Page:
Pediatrician, 76, accused of inappropriately touching patients during exams

DOUGLAS COUNTY, Ga. – A local physician is facing a criminal investigation and a lawsuit after a teenage patient complained he groped her during an exam.  Channel 2 consumer...

DOUGLAS COUNTY, Ga. – A local physician is facing a criminal investigation and a lawsuit after a teenage patient complained he groped her during an exam. 

Channel 2 consumer investigator Jim Strickland learned pediatrician Dr. Richard Gluckman, 76, who passed a polygraph exam about the allegations, has faced similar complaints in the past.

Sarah Barber, a 13-year-old honor student, told Strickland that Gluckman made inappropriate contact with her during a sports physical. Channel 2 does not typically identify children involved in criminal investigations, but Barber said she hoped she would help other alleged victims.

“When he touched you, what shot through you?” Strickland asked.

“Uncomfortable and helplessness,” Barber said. 

“He’s a grown man,” Sarah’s mother, Jerico Sobik said. “He knew what he was doing. Absolutely he preyed on my child.”

Sobik said she was in the exam room, but blocked from view. She told Strickland she saw shock on her daughter’s face.

“She looked at me and that’s when I was like ‘Something’s not right,’” Sobik said. 

Barber needed a sports physical to try out for the soccer team. Her regular doctor at Westside Pediatric Clinic in Douglasville was out of the country. For nine years, Richard Gluckman has served as occasional vacation relief, according to the clinic. 

The lawsuit against Gluckman, and Westside Pediatric, states the physician placed his hand underneath Barber’s shirt, inside her bra, and placed his hand on her bare breast.

Gluckman denied the allegations when Strickland confronted him outside a Cobb County restaurant, moments after he’d been served with the lawsuit. Gluckman had already been contacted by Douglasville police about the allegations. As of now, no charges are filed.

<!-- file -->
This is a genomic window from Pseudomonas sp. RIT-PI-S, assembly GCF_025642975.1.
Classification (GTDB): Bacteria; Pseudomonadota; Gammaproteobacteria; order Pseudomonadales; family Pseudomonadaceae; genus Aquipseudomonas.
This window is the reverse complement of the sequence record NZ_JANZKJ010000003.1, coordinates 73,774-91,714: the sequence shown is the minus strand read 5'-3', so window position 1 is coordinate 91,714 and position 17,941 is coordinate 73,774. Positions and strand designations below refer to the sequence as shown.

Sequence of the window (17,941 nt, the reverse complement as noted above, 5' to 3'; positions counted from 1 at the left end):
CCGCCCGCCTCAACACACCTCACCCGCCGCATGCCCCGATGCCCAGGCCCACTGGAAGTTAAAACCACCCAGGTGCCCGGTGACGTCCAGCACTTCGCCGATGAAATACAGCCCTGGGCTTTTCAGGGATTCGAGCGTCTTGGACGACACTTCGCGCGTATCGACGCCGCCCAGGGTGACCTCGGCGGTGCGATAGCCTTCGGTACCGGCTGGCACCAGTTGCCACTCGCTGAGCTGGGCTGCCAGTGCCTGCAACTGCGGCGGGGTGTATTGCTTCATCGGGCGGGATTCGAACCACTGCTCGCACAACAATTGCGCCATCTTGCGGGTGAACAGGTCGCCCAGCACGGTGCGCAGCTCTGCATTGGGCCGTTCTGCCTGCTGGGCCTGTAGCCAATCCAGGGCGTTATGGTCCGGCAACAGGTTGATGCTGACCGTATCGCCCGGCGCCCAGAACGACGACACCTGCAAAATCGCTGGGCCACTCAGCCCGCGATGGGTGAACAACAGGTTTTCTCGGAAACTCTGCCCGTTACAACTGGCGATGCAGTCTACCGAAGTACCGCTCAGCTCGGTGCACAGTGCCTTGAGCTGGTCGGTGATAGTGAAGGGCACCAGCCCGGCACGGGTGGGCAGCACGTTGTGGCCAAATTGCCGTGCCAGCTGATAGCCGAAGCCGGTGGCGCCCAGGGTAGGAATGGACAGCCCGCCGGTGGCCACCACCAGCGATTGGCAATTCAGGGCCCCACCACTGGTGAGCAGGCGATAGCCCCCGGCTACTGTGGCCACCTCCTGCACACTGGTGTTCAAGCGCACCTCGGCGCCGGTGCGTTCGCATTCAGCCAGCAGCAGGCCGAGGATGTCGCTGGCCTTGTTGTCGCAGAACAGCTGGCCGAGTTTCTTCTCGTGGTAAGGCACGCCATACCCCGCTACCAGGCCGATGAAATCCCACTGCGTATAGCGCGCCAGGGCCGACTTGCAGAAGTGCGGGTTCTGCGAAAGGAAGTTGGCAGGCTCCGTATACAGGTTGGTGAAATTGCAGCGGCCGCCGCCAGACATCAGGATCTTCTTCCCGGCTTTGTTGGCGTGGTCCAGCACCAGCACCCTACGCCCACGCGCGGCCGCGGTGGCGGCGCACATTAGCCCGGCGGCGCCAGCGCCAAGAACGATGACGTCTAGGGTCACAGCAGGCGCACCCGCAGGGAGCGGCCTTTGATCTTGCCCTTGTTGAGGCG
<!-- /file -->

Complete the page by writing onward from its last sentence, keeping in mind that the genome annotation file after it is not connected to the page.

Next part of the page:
Gluckman’s attorney, Robert Rubin, denied his client did anything improper, and provided a copy of a polygraph examiner’s report. 

“It is the opinion of this examiner, Richard J. Gluckman was being truthful during testing,” it states.

“It’s easy to file a complaint. What is important to note is he has never done anything inappropriate with a patient,” Rubin said.    

Strickland learned there have been other complaints against Gluckman. Cobb County Police confirm in 2012 they began investigating Gluckman, but could not release the report because of a state law that makes reports involving child abuse confidential. 

Strickland also confirmed another mother and daughter filed a complaint with the Georgia State Composite Medical Board. The complainant, now age 26, said Gluckman inappropriately touched her chest, and even commented on her breast development when she was only nine. There is no public record the board took disciplinary action in that case. Georgia’s Medical Board has the Sarah Barber complaint too, but its records are kept secret until a disciplinary action is taken. 

“Went home and made a complaint with the medical board immediately,” Sobik said.

Bound by confidentially rules, Medical Board chairman Dr. Dan DeLoach would not talk about Gluckman, but told Strickland about his gut feeling when board complaints involve doctors, kids and abuse.

“I don’t like it. I think it’s abnormal. I think it’s a terrible thing,” DeLoach said. 

Barber is trying out for volleyball this spring. She told Strickland she considers herself a normal kid. 

“I never thought it would happen to somebody like me,” she said. 

Rubin told Strickland it would be inappropriate for Gluckman to be interviewed by Channel 2 while criminal and medical board investigations are pending, but said of Gluckman: “He’s frustrated that a career of helping others, children, is potentially flushed down the drain by media reports without any corroboration of the allegations.” 

Barber’s attorney, Susan Witt, is unswayed, and expects more patients to come forward.            

“This suit was filed because a brave young girl stepped forward and said this happened to me, it was wrong, and I don’t want it to happen to anybody else,” Witt said. “It would not surprise me for other patients and families to step forward with concerns of a similar nature.”

 

 

Source: WSB-TV

Featured Image: Shutterstock, Inc. 

Inset Image: WSB-TV/File Photo

 

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